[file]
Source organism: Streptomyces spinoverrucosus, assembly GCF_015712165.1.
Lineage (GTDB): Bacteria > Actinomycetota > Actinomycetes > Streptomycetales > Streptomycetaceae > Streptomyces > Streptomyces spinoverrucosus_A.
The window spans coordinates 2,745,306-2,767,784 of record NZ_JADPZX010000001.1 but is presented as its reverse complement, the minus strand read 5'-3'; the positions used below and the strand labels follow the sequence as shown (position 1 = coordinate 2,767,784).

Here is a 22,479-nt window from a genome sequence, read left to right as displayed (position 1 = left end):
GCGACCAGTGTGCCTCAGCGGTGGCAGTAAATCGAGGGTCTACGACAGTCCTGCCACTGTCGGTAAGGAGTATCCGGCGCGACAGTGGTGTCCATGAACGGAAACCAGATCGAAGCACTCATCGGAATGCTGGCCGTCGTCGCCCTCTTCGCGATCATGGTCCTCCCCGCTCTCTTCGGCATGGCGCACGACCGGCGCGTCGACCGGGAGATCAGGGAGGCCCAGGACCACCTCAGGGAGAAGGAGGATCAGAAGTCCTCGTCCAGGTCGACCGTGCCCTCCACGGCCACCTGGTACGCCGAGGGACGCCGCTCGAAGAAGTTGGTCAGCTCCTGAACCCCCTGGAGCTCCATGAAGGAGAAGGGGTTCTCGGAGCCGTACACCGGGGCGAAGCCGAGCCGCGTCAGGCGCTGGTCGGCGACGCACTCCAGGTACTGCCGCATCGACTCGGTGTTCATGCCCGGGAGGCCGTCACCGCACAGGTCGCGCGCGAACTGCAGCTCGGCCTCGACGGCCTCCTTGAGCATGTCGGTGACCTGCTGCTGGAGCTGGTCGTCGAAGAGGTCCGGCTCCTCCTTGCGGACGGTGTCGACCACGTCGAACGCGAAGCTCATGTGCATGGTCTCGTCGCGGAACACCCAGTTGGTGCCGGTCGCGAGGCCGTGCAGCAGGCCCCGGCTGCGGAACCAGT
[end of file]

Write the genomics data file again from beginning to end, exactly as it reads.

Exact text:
Source organism: Streptomyces spinoverrucosus, assembly GCF_015712165.1.
Lineage (GTDB): Bacteria > Actinomycetota > Actinomycetes > Streptomycetales > Streptomycetaceae > Streptomyces > Streptomyces spinoverrucosus_A.
The window spans coordinates 2,745,306-2,767,784 of record NZ_JADPZX010000001.1 but is presented as its reverse complement, the minus strand read 5'-3'; the positions used below and the strand labels follow the sequence as shown (position 1 = coordinate 2,767,784).

Here is a 22,479-nt window from a genome sequence, read left to right as displayed (position 1 = left end):
GCGACCAGTGTGCCTCAGCGGTGGCAGTAAATCGAGGGTCTACGACAGTCCTGCCACTGTCGGTAAGGAGTATCCGGCGCGACAGTGGTGTCCATGAACGGAAACCAGATCGAAGCACTCATCGGAATGCTGGCCGTCGTCGCCCTCTTCGCGATCATGGTCCTCCCCGCTCTCTTCGGCATGGCGCACGACCGGCGCGTCGACCGGGAGATCAGGGAGGCCCAGGACCACCTCAGGGAGAAGGAGGATCAGAAGTCCTCGTCCAGGTCGACCGTGCCCTCCACGGCCACCTGGTACGCCGAGGGACGCCGCTCGAAGAAGTTGGTCAGCTCCTGAACCCCCTGGAGCTCCATGAAGGAGAAGGGGTTCTCGGAGCCGTACACCGGGGCGAAGCCGAGCCGCGTCAGGCGCTGGTCGGCGACGCACTCCAGGTACTGCCGCATCGACTCGGTGTTCATGCCCGGGAGGCCGTCACCGCACAGGTCGCGCGCGAACTGCAGCTCGGCCTCGACGGCCTCCTTGAGCATGTCGGTGACCTGCTGCTGGAGCTGGTCGTCGAAGAGGTCCGGCTCCTCCTTGCGGACGGTGTCGACCACGTCGAACGCGAAGCTCATGTGCATGGTCTCGTCGCGGAACACCCAGTTGGTGCCGGTCGCGAGGCCGTGCAGCAGGCCCCGGCTGCGGAACCAGT